Help to Self-help? A Service-Dominant Perspective on the Forest Owners’ Own Institutions

  • Dianne Staal WästerlundEmail author
Part of the World Forests book series (WFSE, volume 24)


Cooperation between forest owners can be beneficial for the forest owners as well as for the forest landscape. Forest owners might share resources and knowledge while the forest landscape might benefit from an overall view on forest management. In many countries, forest owners’ associations have been formed to facilitate such cooperation. Yet most forest owners have been reluctant to join such institutions in many countries. Common in the arguments for not joining is that the services offered by the associations are not appealing. This is in particular the case for forest owners with small properties, absentee owners and owners with limited forestry knowledge. The associations often engage forest owners who are already active. Other forest owners’ institutions such as clubs and study circles focus on peer-to-peer learning. Participants in these activities are very positive about the help they can get from peers, but here also it is unclear if these activities reach forest owners who have been difficult to reach. Important in the co-creation of value is the need for trust. Trust is a complex concept that is built on credibility and benevolence; however, many companies, as well as forest owners it seems, only consider credibility when defining trust. In the service dominant logic, both aspects are central for true value co-creation. Marketing studies in other sectors have shown that many organizations do not contemplate how trust is formed in business relations.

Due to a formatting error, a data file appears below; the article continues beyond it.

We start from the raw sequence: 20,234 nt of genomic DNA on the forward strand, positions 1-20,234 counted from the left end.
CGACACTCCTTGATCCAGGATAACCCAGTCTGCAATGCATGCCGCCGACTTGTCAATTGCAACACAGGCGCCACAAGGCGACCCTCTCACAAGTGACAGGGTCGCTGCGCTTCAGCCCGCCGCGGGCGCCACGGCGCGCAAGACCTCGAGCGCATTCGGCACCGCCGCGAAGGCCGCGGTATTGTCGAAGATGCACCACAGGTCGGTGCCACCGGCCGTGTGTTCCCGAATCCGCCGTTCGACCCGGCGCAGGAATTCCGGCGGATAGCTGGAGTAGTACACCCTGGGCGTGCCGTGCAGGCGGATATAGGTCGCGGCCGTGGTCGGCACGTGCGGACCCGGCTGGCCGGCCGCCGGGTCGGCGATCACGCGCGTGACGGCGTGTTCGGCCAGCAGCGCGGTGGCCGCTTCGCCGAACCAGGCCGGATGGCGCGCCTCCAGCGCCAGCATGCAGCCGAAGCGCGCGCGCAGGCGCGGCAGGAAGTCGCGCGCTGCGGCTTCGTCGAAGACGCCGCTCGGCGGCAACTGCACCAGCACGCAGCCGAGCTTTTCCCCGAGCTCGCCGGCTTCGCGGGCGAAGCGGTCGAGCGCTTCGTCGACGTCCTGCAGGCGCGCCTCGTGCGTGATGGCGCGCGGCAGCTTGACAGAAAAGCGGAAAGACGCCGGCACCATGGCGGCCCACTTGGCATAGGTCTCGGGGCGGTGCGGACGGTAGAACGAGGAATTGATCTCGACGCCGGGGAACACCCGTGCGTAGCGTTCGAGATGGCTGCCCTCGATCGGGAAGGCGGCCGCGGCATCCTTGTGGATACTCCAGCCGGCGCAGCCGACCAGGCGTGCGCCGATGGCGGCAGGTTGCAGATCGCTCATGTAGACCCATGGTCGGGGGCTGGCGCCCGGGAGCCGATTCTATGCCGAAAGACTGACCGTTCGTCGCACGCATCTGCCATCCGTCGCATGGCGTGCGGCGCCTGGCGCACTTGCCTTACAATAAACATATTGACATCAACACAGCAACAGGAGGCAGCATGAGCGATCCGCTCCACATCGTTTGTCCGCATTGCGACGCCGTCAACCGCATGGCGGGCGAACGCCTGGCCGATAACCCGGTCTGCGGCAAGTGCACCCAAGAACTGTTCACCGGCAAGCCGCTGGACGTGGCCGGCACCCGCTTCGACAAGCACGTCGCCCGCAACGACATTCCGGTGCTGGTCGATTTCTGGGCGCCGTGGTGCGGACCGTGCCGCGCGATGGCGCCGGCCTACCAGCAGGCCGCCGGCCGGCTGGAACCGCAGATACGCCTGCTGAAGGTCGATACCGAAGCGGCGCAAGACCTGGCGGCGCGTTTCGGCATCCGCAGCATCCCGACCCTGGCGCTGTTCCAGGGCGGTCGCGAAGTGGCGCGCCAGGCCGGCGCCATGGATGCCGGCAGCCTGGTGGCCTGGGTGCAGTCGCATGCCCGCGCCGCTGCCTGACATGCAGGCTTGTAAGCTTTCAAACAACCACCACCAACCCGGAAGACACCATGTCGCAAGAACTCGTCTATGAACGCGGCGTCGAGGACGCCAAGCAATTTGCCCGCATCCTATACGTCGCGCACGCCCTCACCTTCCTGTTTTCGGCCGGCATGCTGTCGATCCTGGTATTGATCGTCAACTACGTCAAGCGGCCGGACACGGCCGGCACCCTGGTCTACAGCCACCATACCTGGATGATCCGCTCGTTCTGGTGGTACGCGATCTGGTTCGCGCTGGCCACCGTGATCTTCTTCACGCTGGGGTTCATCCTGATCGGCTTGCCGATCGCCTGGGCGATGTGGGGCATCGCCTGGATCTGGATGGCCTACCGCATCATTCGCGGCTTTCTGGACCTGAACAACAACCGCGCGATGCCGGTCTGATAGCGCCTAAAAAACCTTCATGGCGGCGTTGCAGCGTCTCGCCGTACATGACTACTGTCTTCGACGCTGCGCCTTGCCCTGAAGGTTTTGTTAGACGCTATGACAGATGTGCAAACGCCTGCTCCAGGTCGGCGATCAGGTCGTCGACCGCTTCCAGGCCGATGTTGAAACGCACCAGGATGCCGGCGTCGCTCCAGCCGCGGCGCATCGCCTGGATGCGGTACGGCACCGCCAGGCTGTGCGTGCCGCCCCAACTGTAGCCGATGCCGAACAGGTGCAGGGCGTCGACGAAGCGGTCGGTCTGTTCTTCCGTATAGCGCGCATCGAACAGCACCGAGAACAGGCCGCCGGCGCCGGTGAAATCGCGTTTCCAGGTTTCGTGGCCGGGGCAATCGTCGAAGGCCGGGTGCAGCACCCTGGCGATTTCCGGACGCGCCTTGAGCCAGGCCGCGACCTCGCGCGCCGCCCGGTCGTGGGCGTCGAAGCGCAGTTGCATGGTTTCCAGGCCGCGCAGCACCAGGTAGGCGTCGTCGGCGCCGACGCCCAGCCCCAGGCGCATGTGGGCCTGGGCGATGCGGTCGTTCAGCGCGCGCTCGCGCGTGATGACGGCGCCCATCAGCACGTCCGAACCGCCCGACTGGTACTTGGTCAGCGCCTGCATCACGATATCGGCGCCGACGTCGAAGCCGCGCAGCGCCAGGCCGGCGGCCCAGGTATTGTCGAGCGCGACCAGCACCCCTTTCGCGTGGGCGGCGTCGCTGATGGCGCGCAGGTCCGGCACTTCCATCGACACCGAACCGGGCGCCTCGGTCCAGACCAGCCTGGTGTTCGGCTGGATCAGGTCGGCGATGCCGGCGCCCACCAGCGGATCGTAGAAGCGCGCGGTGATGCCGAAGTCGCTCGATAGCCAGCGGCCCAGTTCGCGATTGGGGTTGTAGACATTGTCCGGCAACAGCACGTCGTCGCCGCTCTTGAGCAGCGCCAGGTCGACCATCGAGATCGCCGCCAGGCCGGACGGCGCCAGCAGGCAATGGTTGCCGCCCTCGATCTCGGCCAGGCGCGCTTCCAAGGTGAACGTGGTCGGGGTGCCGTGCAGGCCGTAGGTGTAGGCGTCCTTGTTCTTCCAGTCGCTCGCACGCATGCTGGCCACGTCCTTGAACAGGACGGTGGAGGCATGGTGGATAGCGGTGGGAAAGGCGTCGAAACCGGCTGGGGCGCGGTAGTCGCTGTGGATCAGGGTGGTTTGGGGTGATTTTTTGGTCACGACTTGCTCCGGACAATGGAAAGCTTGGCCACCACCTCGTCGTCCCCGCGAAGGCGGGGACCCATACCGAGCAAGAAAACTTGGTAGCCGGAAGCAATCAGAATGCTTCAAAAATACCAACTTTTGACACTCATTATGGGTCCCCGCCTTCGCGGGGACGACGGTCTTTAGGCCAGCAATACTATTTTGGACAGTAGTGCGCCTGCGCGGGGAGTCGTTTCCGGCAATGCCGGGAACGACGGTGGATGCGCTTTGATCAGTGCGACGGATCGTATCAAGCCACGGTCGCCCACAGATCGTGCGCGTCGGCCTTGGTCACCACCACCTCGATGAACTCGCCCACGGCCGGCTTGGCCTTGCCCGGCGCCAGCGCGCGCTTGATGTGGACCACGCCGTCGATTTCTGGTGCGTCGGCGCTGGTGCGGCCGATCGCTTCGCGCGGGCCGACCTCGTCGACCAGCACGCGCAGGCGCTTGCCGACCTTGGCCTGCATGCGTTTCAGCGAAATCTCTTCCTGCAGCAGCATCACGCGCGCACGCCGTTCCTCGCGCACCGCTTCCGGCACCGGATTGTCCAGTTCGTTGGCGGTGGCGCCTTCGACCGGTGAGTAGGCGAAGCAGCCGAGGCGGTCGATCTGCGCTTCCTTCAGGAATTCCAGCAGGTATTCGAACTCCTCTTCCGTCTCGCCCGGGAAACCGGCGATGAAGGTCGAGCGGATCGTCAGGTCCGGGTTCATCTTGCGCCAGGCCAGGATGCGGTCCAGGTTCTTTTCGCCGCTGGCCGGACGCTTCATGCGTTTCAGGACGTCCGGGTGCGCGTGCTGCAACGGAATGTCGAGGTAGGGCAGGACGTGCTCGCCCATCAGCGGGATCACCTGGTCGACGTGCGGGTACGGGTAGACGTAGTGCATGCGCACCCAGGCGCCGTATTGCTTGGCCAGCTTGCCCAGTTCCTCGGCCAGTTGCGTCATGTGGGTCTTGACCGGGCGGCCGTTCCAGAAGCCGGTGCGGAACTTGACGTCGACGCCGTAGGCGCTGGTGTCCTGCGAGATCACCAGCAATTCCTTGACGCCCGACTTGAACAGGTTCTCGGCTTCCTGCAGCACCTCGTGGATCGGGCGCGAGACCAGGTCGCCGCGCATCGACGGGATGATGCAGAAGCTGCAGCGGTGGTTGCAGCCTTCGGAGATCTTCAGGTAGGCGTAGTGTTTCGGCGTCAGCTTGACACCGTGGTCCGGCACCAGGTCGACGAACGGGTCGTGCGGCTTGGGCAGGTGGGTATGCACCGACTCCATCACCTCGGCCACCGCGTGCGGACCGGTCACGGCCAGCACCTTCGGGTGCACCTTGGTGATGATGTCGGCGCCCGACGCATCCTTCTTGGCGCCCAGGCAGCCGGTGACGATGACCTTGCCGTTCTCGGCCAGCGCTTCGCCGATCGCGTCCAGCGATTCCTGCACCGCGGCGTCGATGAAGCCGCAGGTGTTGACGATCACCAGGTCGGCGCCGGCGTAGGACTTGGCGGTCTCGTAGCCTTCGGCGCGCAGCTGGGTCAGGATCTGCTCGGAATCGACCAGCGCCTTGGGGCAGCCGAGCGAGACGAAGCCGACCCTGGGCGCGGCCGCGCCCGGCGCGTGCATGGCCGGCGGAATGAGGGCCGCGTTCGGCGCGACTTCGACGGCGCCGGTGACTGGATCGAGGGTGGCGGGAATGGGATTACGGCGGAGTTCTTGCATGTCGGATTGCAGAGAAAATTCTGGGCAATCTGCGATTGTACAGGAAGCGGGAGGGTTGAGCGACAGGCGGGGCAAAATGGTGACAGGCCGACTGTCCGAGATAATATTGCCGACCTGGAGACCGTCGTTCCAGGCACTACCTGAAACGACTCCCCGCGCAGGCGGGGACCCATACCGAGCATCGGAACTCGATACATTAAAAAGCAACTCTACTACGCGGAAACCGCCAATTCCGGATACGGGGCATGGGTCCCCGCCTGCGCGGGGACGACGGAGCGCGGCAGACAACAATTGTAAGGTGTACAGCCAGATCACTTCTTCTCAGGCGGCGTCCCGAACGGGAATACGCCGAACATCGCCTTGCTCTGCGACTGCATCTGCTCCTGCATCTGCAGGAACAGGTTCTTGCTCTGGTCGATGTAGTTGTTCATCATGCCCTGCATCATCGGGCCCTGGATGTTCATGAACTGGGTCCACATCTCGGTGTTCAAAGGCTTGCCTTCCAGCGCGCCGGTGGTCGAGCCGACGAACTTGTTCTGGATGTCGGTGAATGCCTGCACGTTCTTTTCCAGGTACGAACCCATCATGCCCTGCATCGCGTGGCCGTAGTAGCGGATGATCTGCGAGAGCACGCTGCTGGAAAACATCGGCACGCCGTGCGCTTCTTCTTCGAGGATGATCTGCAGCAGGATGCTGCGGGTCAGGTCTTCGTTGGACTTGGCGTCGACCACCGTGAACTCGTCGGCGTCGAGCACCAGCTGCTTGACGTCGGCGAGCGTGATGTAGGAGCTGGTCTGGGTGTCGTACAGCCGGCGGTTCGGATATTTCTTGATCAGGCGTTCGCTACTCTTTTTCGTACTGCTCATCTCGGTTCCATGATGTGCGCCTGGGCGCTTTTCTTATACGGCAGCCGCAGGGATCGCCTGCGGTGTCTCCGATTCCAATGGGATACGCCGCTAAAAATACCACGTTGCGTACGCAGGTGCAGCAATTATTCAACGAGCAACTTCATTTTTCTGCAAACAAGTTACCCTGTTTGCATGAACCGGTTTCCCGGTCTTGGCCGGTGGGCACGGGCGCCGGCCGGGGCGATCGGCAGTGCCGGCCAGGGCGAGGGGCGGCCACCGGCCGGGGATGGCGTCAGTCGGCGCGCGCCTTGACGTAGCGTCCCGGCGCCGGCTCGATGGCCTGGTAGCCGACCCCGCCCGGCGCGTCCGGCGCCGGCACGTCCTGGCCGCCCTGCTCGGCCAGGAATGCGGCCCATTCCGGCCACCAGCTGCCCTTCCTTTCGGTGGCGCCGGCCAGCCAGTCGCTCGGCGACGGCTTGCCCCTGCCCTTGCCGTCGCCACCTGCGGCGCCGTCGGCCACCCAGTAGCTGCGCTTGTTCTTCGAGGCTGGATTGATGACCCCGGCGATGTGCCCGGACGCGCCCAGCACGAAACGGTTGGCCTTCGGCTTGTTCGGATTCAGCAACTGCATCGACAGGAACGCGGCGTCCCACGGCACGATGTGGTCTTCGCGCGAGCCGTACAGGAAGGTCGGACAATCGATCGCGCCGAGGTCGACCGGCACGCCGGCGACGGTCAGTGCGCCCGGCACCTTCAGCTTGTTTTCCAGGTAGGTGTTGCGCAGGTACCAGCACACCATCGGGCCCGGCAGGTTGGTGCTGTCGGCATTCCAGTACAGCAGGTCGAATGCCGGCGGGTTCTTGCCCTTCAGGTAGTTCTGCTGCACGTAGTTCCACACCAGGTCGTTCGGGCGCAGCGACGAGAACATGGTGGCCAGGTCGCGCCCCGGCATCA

Co-operation Forest owners’ associations Membership Peer-to-peer learning Trust 


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© Springer Nature Switzerland AG 2019

Authors and Affiliations

  1. 1.Swedish University of Agricultural SciencesUmeåSweden

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